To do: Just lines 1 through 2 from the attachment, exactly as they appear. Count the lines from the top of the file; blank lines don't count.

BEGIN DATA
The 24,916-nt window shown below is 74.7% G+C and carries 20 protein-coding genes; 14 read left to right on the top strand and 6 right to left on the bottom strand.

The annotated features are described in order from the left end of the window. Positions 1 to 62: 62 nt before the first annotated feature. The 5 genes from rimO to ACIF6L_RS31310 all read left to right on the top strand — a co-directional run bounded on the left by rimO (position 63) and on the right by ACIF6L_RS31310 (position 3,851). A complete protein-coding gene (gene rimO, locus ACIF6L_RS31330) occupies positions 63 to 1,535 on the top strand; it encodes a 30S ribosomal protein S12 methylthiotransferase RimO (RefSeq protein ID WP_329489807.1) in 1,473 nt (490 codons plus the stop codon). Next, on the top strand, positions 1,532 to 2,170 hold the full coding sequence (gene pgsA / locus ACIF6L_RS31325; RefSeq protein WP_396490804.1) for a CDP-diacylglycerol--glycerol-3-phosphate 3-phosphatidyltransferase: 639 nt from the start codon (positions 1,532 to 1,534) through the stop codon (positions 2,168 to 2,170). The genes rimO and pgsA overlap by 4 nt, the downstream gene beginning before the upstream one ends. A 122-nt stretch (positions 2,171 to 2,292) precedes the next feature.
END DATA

The 24,916-nt window shown below is 74.7% G+C and carries 20 protein-coding genes; 14 read left to right on the top strand and 6 right to left on the bottom strand.

The annotated features are described in order from the left end of the window. Positions 1 to 62: 62 nt before the first annotated feature. The 5 genes from rimO to ACIF6L_RS31310 all read left to right on the top strand — a co-directional run bounded on the left by rimO (position 63) and on the right by ACIF6L_RS31310 (position 3,851). A complete protein-coding gene (gene rimO, locus ACIF6L_RS31330) occupies positions 63 to 1,535 on the top strand; it encodes a 30S ribosomal protein S12 methylthiotransferase RimO (RefSeq protein ID WP_329489807.1) in 1,473 nt (490 codons plus the stop codon). Next, on the top strand, positions 1,532 to 2,170 hold the full coding sequence (gene pgsA / locus ACIF6L_RS31325; RefSeq protein WP_396490804.1) for a CDP-diacylglycerol--glycerol-3-phosphate 3-phosphatidyltransferase: 639 nt from the start codon (positions 1,532 to 1,534) through the stop codon (positions 2,168 to 2,170). The genes rimO and pgsA overlap by 4 nt, the downstream gene beginning before the upstream one ends. A 122-nt stretch (positions 2,171 to 2,292) precedes the next feature.